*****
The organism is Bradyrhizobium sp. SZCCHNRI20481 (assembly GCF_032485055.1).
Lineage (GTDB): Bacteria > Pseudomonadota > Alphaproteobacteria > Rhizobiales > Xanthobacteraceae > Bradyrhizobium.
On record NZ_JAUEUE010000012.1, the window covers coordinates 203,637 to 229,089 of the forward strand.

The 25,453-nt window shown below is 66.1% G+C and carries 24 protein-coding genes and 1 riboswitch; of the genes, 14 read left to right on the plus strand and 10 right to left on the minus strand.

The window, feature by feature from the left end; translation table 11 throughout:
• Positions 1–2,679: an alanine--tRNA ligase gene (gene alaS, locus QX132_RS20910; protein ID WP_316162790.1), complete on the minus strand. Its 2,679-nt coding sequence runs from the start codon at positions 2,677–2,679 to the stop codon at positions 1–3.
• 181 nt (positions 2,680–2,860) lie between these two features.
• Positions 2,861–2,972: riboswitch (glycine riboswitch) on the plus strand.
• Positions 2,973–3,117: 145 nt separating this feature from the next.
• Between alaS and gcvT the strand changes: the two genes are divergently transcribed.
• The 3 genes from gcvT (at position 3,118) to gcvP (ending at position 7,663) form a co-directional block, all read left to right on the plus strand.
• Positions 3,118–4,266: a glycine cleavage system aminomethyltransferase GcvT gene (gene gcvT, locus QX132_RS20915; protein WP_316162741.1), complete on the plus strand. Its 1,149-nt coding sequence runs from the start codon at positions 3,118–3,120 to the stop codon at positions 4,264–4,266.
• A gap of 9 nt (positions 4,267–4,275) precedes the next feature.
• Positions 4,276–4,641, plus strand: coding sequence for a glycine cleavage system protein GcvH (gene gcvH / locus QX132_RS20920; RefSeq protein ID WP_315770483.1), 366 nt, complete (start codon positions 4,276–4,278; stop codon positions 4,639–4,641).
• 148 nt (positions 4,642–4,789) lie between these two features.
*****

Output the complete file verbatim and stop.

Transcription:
The organism is Bradyrhizobium sp. SZCCHNRI20481 (assembly GCF_032485055.1).
Lineage (GTDB): Bacteria > Pseudomonadota > Alphaproteobacteria > Rhizobiales > Xanthobacteraceae > Bradyrhizobium.
On record NZ_JAUEUE010000012.1, the window covers coordinates 203,637 to 229,089 of the forward strand.

The 25,453-nt window shown below is 66.1% G+C and carries 24 protein-coding genes and 1 riboswitch; of the genes, 14 read left to right on the plus strand and 10 right to left on the minus strand.

The window, feature by feature from the left end; translation table 11 throughout:
• Positions 1–2,679: an alanine--tRNA ligase gene (gene alaS, locus QX132_RS20910; protein ID WP_316162790.1), complete on the minus strand. Its 2,679-nt coding sequence runs from the start codon at positions 2,677–2,679 to the stop codon at positions 1–3.
• 181 nt (positions 2,680–2,860) lie between these two features.
• Positions 2,861–2,972: riboswitch (glycine riboswitch) on the plus strand.
• Positions 2,973–3,117: 145 nt separating this feature from the next.
• Between alaS and gcvT the strand changes: the two genes are divergently transcribed.
• The 3 genes from gcvT (at position 3,118) to gcvP (ending at position 7,663) form a co-directional block, all read left to right on the plus strand.
• Positions 3,118–4,266: a glycine cleavage system aminomethyltransferase GcvT gene (gene gcvT, locus QX132_RS20915; protein WP_316162741.1), complete on the plus strand. Its 1,149-nt coding sequence runs from the start codon at positions 3,118–3,120 to the stop codon at positions 4,264–4,266.
• A gap of 9 nt (positions 4,267–4,275) precedes the next feature.
• Positions 4,276–4,641, plus strand: coding sequence for a glycine cleavage system protein GcvH (gene gcvH / locus QX132_RS20920; RefSeq protein ID WP_315770483.1), 366 nt, complete (start codon positions 4,276–4,278; stop codon positions 4,639–4,641).
• 148 nt (positions 4,642–4,789) lie between these two features.